"I've never seen anything like it, and I've never been involved in anything like it," a befuddled Williams said.
Sophomore point guard Ty Lawson will not play on Saturday for the fourth straight game since spraining his left ankle in the early minutes of the Feb. 3 game at Florida State, and is not expected to play against N.C. State next Wednesday. Deon Thompson fought through the pain of a hyper-extended left knee in Tuesday's win at Virginia, but did not practice on Thursday and Williams indicated that if the game was on Friday, the sophomore forward would not play.
Those two losses would cripple most programs, but the injury list is not finished quite yet – we still have the other three starters and one of the country's top sixth-men to fill you in on.
Junior forward Tyler Hansbrough (infected toe), junior guard Marcus Ginyard (sprained right ankle, turf toe on left foot) and senior point guard Quentin Thomas (back spasms) are expected to play against Virginia Tech, but top reserve Danny Green is not expected to practice on Friday due to flu complications. And while you're taking notes, don't forget to include that Bobby Frasor (ACL surgery) is already out for the season.
If that's too long of a list to remember, let's look at it another way. Here are the scholarship players that are completely healthy and ready to take the court this weekend – sophomore guard Wayne Ellington (16.5 points per game), sophomore forward Alex Stepheson (3.7 ppg in 14.6 mpg), red-shirt freshman William Graves (1.7 ppg in 4.5 mpg) and junior forward Michael Copeland (1.3 ppg in 3.9 mpg).
But the UNC coaching staff is not quite ready to throw in the towel and change the up-tempo style of play that has become synonymous with Tar Heel basketball, especially on the defensive end of the court. With so many kids playing injured, adjusting from Williams' patented man-to-man to a zone would seem to be a logical move, protecting the players from defensive breakdowns related to their health issues.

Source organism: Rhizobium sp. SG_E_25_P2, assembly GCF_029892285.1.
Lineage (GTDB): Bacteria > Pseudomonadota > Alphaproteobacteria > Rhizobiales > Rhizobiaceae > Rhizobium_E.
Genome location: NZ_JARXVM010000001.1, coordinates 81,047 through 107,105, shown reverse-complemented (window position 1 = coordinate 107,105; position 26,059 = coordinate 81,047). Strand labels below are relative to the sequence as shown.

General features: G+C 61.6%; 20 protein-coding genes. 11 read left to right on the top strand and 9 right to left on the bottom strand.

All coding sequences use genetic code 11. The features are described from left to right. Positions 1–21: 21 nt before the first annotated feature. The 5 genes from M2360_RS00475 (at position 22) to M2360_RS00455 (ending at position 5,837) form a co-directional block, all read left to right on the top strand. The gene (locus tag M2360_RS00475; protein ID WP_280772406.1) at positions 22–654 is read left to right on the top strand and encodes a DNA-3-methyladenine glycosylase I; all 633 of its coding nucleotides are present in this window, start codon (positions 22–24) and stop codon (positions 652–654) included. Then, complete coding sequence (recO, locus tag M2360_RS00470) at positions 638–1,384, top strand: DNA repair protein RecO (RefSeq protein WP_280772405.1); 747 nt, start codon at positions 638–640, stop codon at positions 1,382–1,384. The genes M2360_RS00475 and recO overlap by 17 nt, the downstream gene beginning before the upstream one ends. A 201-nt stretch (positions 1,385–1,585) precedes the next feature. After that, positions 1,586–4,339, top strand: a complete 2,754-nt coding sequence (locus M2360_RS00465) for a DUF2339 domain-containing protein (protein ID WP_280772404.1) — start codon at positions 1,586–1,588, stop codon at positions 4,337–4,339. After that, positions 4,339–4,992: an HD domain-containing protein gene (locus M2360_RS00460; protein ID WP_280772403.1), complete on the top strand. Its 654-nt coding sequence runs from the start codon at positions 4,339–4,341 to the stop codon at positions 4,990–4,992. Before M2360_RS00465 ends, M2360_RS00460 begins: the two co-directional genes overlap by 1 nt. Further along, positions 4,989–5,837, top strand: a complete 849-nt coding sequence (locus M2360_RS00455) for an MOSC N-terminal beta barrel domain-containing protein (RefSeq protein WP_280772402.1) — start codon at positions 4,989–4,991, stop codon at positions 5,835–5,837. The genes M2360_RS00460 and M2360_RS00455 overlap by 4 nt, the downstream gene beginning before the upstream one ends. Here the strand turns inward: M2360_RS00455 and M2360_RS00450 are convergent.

But while that idea is good in theory, it does not mean that it will translate well onto the floor.
"At one point [against Virginia], I stood up to call a zone, and didn't because we had a guy in the game that hadn't ever played in that position," Williams said. "If you believe the way that you play is the best for long-term success, and you teach and practice that every day, then that's what we do."
But other adjustments, specifically when dealing with the roster, will have to be made in short order.
"One thing that will change is that Will Graves and Michael Copeland better get their butt in gear," Williams said. "And the way I phrased it right there is almost the way I'm going to phrase it to them."
There has been plenty of debate over the past several weeks about how detrimental these injuries have been to the 2007-08 edition of the Tar Heels. Yes, they have gutted out back-to-back victories with seemingly everybody suffering from some type of health concern. Legends are developing with each passing game, whether it be Hansbrough taking time out of practice before the Clemson game last Sunday to go throw up or Ginyard playing on two bad wheels in leading his teammates to victory over Virginia.
But at what point does the toll become too much on these young men? Thompson summed up the injury situation as well as anyone could after the Virginia game saying, "Everybody just keeps getting hurt, so I just tried to push through it, because we'd have been really slim if I had stayed out the whole game."
That attitude is one of pure toughness and determination, but it can also prove to be a dangerous approach – a player opening himself up for greater risk can never be seen as a good thing.
Williams is undoubtedly proud of his battered team's effort the last two contests, but even he is ready for a return to normalcy.
"They have impressed me with their toughness, [and] they've impressed me with their willpower in making plays at crunch time and finding a way to win…," Williams said. "[But] what I would like to do is get healthy."